I attended this roundtable at the University of Sydney on 9 August. It was organised by the Disability Rights Research Collaboration, which is a project of the University of Sydney and People with Disability Australia. The roundtable looked at how we could take new approaches to political participation, inclusion and decision making, particularly in relation to the United Nations Convention on the Rights of Persons with Disabilities (UNCRPD). I was asked to attend the roundtable and talk about the relevance of particular UNCRPD articles in relation to deaf people. It was a very interesting day involving a mixture of disability advocates and academics.
The roundtable brought out some key themes, and we agreed that we would like to see things move forward by developing a national position statement that national Disabled Persons Organisations and researchers could endorse/sign up to/use in their work. The Disability Rights Research Collaboration team is working on developing this position statement.
Captioning Working Group
The Working Group met on 22 August and issued a communique in September. Working party communiques are on our blog here.
Cathy Clark has been working quietly to build a cordial relationship with industry representatives from the Big 4 cinemas outside of the ACAG framework and is having some success. She met with a representative from the Big 4 and arranged for them to liaise with the Deaf Cinema Club (winner of the Roma Wood Captioning Award 2013) with the view to perhaps having some open captioned movie screenings, initially in Melbourne. This is a massive step forward but there is still a lot of work to be done.
- Key Priority 4: Organisational stability and growth
We had an information booth at the Queensland Deaf Festival organised by QAD and the P&C committee at Toowong State School on 26 October.
ACCAN – EAGER Research project on developing standards for Auslan translations
We are a partner with several other organisations – Macquarie University, Northern Melbourne Institute of Technology (NMIT), Heriot Watt University (Edinburgh, Scotland), Deaf Society of NSW, Vicdeaf and ASLIA – in a project to develop standards for Auslan translations, which has received funding from ACCAN. The project steering committee meets once per month on Skype. The first meeting was held on 1 August.
National forum on ‘Future Relationships’
Late last year, a consultant did a review of Australian Federation of Disability Organisations (AFDO), and the resulting report included a number of recommendations. One of these recommendations was that AFDO hold a national forum of organisations representing people with disability (both funded and unfunded) to discuss the best ways to structure representative organisations relationships to ensure that the interests of all disability groups are represented to government.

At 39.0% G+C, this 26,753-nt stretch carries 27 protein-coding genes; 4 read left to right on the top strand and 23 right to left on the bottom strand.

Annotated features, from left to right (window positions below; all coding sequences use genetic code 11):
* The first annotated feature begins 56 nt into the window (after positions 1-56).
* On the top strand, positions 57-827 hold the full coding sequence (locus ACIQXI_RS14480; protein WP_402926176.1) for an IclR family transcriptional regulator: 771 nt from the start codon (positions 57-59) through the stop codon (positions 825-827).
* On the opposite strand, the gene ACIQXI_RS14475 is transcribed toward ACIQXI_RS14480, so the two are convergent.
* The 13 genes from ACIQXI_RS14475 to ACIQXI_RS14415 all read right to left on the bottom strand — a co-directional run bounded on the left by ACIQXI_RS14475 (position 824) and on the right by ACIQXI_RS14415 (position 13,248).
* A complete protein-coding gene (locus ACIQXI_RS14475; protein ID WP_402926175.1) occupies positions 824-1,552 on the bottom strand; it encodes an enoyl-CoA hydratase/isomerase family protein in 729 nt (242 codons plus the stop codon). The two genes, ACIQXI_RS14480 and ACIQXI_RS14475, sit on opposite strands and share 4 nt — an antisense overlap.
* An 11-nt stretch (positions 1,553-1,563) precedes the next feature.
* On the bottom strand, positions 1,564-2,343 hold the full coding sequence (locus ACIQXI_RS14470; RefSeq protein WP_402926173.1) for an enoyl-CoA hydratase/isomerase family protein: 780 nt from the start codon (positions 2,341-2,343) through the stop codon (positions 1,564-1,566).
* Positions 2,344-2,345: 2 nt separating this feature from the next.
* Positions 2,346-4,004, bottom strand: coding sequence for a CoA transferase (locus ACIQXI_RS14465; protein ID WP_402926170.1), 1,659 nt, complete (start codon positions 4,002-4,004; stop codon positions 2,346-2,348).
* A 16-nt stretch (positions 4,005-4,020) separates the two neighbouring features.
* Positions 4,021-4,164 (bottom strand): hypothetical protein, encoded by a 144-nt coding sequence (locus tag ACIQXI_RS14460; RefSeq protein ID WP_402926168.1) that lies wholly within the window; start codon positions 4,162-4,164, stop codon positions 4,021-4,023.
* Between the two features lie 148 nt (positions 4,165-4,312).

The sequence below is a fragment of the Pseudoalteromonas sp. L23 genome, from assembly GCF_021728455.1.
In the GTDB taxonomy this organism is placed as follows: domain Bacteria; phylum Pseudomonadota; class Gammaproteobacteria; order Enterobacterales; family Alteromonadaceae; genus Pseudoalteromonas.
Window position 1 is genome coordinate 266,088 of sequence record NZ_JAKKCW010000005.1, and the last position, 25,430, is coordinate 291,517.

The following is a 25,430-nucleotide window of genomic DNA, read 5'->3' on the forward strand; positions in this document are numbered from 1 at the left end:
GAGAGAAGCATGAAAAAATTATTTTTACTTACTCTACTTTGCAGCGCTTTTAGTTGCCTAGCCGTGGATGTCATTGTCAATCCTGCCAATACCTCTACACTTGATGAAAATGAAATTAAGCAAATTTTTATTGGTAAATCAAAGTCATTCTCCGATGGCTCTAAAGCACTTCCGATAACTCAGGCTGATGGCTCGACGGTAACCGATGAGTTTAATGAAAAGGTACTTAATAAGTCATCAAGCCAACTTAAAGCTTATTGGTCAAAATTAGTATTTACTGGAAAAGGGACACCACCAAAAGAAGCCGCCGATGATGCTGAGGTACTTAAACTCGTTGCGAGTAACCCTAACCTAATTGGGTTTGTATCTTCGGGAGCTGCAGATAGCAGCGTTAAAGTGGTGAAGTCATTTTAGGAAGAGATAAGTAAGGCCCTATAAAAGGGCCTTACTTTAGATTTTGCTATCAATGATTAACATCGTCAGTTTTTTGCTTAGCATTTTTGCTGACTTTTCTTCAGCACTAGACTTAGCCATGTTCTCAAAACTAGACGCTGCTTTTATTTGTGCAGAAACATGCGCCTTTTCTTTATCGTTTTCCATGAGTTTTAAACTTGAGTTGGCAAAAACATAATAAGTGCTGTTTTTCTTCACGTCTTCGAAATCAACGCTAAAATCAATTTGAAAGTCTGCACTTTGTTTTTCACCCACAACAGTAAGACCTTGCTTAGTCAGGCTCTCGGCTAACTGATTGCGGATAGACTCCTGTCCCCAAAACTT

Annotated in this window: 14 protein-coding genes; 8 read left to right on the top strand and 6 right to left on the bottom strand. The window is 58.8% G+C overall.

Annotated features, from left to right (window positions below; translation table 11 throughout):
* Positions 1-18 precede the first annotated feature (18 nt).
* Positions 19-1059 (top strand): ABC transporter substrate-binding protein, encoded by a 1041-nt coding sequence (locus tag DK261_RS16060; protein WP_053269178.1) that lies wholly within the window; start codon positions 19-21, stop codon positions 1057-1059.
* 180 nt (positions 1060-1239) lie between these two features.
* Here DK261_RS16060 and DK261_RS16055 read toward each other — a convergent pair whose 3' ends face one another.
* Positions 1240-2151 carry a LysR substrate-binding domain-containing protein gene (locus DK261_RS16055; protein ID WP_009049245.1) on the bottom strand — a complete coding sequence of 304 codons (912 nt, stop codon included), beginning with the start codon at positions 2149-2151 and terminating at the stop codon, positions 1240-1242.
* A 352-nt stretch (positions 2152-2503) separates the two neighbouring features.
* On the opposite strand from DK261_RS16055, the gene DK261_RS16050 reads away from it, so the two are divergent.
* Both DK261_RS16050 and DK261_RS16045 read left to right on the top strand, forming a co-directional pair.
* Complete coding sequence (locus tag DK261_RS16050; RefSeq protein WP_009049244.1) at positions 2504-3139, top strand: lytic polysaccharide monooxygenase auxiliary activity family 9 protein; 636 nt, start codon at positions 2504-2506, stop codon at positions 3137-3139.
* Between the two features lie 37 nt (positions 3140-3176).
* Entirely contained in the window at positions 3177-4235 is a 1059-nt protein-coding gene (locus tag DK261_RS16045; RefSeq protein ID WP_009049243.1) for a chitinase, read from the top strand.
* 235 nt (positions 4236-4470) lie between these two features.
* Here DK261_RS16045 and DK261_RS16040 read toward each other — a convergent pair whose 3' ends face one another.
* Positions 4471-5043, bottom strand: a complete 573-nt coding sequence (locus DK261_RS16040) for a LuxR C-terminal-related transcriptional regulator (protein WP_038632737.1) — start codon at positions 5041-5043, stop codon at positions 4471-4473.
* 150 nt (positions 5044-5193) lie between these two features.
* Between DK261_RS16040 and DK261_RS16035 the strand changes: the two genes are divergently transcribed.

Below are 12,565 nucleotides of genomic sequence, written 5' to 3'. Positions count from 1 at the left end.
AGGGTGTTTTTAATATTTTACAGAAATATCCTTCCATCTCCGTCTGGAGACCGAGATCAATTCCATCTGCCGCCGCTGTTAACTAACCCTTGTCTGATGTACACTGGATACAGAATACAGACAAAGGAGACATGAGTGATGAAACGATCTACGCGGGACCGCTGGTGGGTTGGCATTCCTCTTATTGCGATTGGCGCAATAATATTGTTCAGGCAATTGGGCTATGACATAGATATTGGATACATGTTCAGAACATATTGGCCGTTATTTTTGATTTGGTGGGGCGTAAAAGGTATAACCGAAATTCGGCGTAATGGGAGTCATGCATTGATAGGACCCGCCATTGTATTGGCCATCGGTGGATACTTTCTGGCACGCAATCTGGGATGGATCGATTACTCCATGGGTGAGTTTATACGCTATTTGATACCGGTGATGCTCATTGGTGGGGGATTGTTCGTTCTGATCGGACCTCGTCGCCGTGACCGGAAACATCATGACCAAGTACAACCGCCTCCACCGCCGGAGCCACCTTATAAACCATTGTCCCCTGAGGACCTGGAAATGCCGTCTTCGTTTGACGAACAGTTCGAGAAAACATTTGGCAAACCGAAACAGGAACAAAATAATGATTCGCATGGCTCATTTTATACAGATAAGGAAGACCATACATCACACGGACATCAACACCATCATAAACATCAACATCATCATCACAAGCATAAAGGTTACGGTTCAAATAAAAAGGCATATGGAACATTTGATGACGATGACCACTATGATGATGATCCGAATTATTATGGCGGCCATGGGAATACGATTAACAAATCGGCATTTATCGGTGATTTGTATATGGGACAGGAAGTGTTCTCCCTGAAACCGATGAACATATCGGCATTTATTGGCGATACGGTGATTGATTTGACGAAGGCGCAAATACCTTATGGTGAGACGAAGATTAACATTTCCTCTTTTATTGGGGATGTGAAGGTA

Some preliminary work on organising a forum occurred earlier this year and gained momentum from July. I attended a teleconference discussion with one of the forum consultants on 26 August in which we discussed a ‘conversation starter’ document that he had produced. I also wrote a document setting out my thoughts on the issues that the forum would be discussing and sent this to all people on the discussion list.
As I was on leave during September, Todd Wright and Kyle Miers represented Deaf Australia at the forum held in Canberra on 18 and 19 September. We have since received the report from the forum.
A working group has been set up to develop a preferred relationships model and Kyle Miers is representing Deaf Australia on this working group. Kyle liaises closely with me on matters the working group is discussing at each meeting. We expect to receive a document very soon that sets out a draft model for discussion with our members. Time for consultations with our members will be very short so please keep an eye out for information from us very soon. The working group is required to send a proposal for a preferred model to the Department of Social Services (previously FaHCSIA) by Christmas.
I met with Chris Mathieson (Vicdeaf) and Brett Casey (Deaf Services Queensland) in Sydney on 13 August to discuss follow up actions from the 25 May Deaf Australia/AFDS workshop. We agreed on the outline for a ‘partnering framework’ for how we could work towards arriving at a Memorandum of Understanding between our two organisations and Chris offered to do more work on it and come back to us with a fleshed out document.
Deaf Society of NSW
Several Deaf Australia board and staff, including myself, attended the International Deaf Festival in Sydney on 19 October. We also attended the afternoon tea at Sydney Town Hall to celebrate the centenary of the Deaf Society of NSW on 20 October. During the afternoon the Deaf Society launched a fabulous new history website. Congratulations DSNSW on reaching 100 years and on a fantastic new resource!
World Federation of the Deaf
Deaf Australia board members and staff were at the 2nd WFD International Conference in Sydney on 17 and 18 October.
Prior to the conference, we hosted three events:
- A Board meeting of the new WFD Regional Secretariat – Oceania on Tuesday 15 October
- The first General Assembly of the WFD Regional Secretariat – Oceania on Wednesday morning 16 October
- A workshop for representatives of WFD Ordinary Members at the State Library of NSW Mitchell Library in the afternoon on 16 October.
All events were a great success and people especially loved the historic State Library venue for the OM workshop. A big thank you to Peter Davies and Danni Wright for looking after the venue and catering arrangements for these meetings.
We are working on developing a new website and it’s looking beautiful, very clean and crisp. We expect it to go live early in 2014.
Since July, meetings have been held approximately each fortnight involving the 4Senses team, our staff and the State Library of Queensland staff, to prepare for the 4Senses event on Friday night 15 November at the State Library of Queensland. All is set for another fabulous and unique music event.